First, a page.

GALL v. UNITED STATES

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Case Basics
Docket No. 
Petitioner 
Brian Michael Gall
Respondent 
United States
Advocates
(on behalf of the Respondent)
(on behalf of the Petitioner)
Term:
Facts of the Case 

While a student at the University of Iowa, Brian Gall was involved in a drug ring distributing ecstasy (methylenedioxymethamphetamine, MDMA). He voluntarily left the drug conspiracy and moved to Arizona where he started his own business and led a crime-free life. When federal agents tracked him down, he turned himself in and pleaded guilty to conspiracy to distribute a controlled substance. The government argued for a sentence of 30 months in prison, which was the minimum sentence in the range recommended for the offense by the federal sentencing guidelines. Taking into account the mitigating circumstances in Gall's case, the judge instead decided to depart from the guidelines and impose a sentence of 36 months of probation. (The Supreme Court in U.S. v. Booker had declared the sentencing guidelines to be merely advisory, but the guidelines range is still among the factors a court must consider before handing down a reasonable sentence.)

The U.S. Court of Appeals for the Eighth Circuit rejected the below-guidelines sentence as unreasonable. The Eighth Circuit held that while the guidelines are not mandatory, sentences that fall outside of the recommended sentencing range must overcome a presumption of unreasonableness. Sentences varying from the guidelines must be justified based on the circumstances of the case, and larger variances from the guidelines require correspondingly more compelling justifications. The Eighth Circuit ruled that the district court had erred by using Gall's youth as a mitigating factor, by overweighing his rehabilitation, and by underweighing the seriousness of the crime. Since the "extraordinary variance" was not justified by a finding of extraordinary circumstances, the Eighth Circuit ordered a new sentence.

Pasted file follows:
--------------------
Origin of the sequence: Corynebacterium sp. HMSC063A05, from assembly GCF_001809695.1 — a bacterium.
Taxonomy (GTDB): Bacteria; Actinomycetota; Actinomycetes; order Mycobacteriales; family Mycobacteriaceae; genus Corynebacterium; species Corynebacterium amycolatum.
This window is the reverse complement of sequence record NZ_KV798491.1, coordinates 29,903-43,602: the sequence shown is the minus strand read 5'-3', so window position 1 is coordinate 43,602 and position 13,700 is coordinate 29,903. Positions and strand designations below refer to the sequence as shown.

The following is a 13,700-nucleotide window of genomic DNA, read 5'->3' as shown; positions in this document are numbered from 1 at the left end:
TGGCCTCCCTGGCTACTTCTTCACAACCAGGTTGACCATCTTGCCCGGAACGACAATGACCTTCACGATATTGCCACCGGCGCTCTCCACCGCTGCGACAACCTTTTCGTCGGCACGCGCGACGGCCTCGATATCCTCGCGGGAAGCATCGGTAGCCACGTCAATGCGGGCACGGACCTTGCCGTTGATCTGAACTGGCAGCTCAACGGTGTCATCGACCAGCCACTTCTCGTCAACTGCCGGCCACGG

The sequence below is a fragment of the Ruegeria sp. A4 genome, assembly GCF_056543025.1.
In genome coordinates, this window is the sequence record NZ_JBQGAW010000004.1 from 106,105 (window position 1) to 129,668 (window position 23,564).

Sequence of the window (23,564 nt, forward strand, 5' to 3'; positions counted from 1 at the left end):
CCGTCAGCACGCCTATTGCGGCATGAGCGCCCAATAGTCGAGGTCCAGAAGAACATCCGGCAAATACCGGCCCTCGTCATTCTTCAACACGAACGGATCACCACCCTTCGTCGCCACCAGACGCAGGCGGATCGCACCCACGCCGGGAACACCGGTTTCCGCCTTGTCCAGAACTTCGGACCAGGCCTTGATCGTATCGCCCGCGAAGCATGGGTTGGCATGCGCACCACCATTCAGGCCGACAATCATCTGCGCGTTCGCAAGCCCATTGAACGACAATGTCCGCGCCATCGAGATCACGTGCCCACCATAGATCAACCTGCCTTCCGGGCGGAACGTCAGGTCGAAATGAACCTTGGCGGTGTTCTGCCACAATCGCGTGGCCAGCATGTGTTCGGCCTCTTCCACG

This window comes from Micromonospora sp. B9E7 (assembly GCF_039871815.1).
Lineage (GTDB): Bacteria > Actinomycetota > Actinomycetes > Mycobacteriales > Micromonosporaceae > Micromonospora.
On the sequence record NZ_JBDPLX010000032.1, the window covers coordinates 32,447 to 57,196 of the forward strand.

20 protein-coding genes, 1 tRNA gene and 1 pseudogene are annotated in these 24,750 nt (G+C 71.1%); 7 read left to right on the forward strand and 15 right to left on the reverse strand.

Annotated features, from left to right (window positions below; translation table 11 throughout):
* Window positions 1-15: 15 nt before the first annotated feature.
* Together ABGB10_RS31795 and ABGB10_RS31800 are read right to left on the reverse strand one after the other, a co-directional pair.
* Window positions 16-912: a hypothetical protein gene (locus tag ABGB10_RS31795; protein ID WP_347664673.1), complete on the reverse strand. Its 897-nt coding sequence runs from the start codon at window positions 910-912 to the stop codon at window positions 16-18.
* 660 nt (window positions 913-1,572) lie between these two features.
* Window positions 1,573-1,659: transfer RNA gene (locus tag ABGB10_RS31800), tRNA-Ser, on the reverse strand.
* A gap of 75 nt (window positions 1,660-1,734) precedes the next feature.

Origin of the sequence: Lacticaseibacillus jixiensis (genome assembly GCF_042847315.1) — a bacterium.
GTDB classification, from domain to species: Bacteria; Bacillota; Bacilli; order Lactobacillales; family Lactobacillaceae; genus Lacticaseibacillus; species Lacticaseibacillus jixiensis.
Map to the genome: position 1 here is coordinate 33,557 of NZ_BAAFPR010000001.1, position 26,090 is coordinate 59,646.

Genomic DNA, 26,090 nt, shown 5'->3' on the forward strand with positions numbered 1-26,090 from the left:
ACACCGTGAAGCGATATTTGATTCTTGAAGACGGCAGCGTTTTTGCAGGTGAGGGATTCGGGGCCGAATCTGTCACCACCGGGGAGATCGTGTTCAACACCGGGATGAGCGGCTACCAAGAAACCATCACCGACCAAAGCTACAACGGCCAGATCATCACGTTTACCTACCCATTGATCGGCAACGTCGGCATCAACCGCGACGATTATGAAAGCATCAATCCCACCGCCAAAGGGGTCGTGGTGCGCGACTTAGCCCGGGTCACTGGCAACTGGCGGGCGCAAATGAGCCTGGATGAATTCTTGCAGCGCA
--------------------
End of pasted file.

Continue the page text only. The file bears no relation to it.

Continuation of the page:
Question 

May Courts of Appeals apply a presumption of unreasonableness to sentences that fall outside the range in the federal sentencing guidelines, so that district courts must justify below-guidelines sentences with a finding of extraordinary circumstances?

Conclusion 
Decision: 7 votes for Gall, 2 vote(s) against
Legal provision: 18 U.S.C. 3553

The Supreme Court, in a 7-2 ruling, reversed the appellate court and held that, under Booker, federal courts have the authority to set any reasonable sentence as long as they explain their reasoning. The Court made clear that Booker had removed the Guidelines from their earlier status as the primary determinate of a defendant's punishment, reaffirming the Guidelines' advisory status. The opinion was penned by Justice Stevens, with Justices David Souter and Antonin Scalia filing opinions concurring in the judgment. Justices Clarence Thomas and Samuel Alito were the sole dissenters.

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GALL v. UNITED STATES. The Oyez Project at IIT Chicago-Kent College of Law. 26 November 2014. <http://www.oyez.org/cases/2000-2009/2007/2007_06_7949>.
GALL v. UNITED STATES, The Oyez Project at IIT Chicago-Kent College of Law, http://www.oyez.org/cases/2000-2009/2007/2007_06_7949 (last visited November 26, 2014).
"GALL v. UNITED STATES," The Oyez Project at IIT Chicago-Kent College of Law, accessed November 26, 2014, http://www.oyez.org/cases/2000-2009/2007/2007_06_7949.